Modern observers may forget that in earlier times, the purpose of fermentation was not simply to produce alcohol, but to produce a stable food product that would not spoil. Our ancestors could not store grapes from season to season, but they could store the fermented juice. Most people are aware of the bacteriostatic properties of alcohol and that a beverage’s susceptibility to spoilage decreases with increasing alcohol content. (Hey, who worries about 80-proof Scotch going bad?)
Yet another important factor is acidity, since many spoilage microbes cannot tolerate an acidic environment. Because organic acids are another byproduct of fermentation, acidity also protects fermented beverages.
Most beers have a pH level between 4.0 and 4.5. Because grape juice naturally contains acid, wine has a lower pH of about 3.5. (The lower the pH value, the more acidic the solution. Distilled water has a neutral pH of 7. Values above 7.0 are alkaline, and those below 7.0 are acidic.)
Compared to the average beer, wine is more acidic, contains more alcohol, and has a longer shelf life. The combination of wort boiling, alcohol, and acidic pH stabilizes beer, but because beer has only moderate levels of alcohol and acidity, hops became the preferred flavoring. Bitter acids in hops not only balance the sweetness of the malt, but they also inhibit the growth of spoilage bacteria. Because no human pathogens can survive in beer even though it is relatively low in alcohol, beer has provided humankind with a safe source of drinking water throughout history.
While pathogens do not survive in beer, beer spoilage organisms can ruin the flavor. For this reason, many nationally distributed beers are heat-pasteurized. While pasteurization provides biological stabilization, the heat can accelerate staling oxidation. Many locally distributed beers are not pasteurized because they are bought and enjoyed shortly after packaging. However, Coors is an example of a nationally distributed beer that is unpasteurized, so it must be shipped cold to prevent spoiling. Keg beer is also shipped cold and typically consumed shortly after packaging, so it’s not pasteurized, either. Sterile filtration is an alternative for biologically stabilizing beer without heat, but that tight filtration can also filter out protein and hop constituents that would otherwise add body, head retention, and flavor.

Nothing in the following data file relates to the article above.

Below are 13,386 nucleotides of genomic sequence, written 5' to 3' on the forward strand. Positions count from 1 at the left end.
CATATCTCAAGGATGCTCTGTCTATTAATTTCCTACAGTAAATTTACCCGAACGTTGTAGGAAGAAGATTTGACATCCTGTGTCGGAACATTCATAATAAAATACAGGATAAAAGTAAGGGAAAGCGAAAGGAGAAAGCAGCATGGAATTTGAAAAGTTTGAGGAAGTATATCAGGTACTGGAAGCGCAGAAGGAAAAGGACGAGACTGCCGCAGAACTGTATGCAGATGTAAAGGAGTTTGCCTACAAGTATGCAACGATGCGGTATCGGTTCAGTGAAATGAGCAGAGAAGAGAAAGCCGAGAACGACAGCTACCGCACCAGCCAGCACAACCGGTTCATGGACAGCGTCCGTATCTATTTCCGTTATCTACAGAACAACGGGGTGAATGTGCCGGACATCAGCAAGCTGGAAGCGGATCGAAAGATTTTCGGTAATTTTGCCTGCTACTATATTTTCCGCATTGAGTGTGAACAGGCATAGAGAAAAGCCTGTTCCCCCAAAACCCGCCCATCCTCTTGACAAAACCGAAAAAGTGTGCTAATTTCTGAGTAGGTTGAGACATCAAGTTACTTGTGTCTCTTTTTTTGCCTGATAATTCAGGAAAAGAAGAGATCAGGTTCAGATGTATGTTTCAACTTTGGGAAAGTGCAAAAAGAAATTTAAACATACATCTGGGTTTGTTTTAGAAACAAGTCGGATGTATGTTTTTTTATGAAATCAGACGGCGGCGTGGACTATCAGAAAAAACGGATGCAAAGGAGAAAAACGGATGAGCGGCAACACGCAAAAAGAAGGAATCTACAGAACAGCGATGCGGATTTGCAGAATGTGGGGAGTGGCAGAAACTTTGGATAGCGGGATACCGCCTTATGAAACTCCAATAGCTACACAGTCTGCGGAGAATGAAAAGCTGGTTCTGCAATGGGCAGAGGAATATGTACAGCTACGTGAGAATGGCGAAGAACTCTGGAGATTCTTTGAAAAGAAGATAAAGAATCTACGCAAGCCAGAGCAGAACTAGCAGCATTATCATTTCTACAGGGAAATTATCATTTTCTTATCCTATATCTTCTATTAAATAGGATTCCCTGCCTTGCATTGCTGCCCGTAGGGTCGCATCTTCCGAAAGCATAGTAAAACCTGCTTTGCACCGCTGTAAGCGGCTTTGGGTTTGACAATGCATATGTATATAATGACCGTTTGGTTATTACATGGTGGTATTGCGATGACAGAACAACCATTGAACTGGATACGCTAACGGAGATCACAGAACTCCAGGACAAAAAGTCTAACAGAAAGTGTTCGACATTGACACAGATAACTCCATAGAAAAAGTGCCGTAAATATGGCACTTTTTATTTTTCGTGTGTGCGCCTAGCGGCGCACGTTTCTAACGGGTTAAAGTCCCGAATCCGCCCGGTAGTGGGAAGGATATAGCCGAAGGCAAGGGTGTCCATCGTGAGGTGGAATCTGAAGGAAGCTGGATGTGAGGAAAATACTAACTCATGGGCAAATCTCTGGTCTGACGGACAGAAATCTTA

Exogenous sulfites protect the grape must and wine from oxidation and microbial contamination. While normal-strength beers immediately undergo flavor deterioration after packaging due to even the smallest intrusion of oxygen, some wines (especially tannic red wines) mellow and improve with age. Even storage in the bottle can soften and improve the flavor of bold red wines, principally through the slow oxidation of harsh tannins and the release of aromatic compounds bound to these tannins (i.e., bouquet). For this reason, it is desirable to allow some young, harshly tannic red wines to “breathe” before serving by decanting them from the bottle. Decanting mixes air with the wine, which accelerates the oxidation and mellowing of the tannins. However, prolonged exposure to air will eventually ruin the wine and turn it into vinegar. Tannins also have a preservative effect, allowing tannic wines like Bordeaux to benefit from many years of aging.
Aging strong barley wines can have the same mellowing effect on the harsh phenolic flavors derived from the grain husks of roasted malts. Aging also adds complexity through the production of sherry-like qualities from the oxidation of alcohols.
While brewers promote “born-on dates” to denote freshness and wineries date their vintages to indicate the benefits of aging, the stability of the raw materials that go into wine and beer have properties that are diametrically opposed. Grapes are inherently unstable and must be processed soon after harvest, before they brown or rot. Because grapes are unstable, wine must be produced to store from one growing season to the next. Drying malt renders it stable and capable of maintaining its high quality from one growing season to the next. While beer is more susceptible to flavor deterioration over time, fresh supplies can be brewed as needed over the course of a year.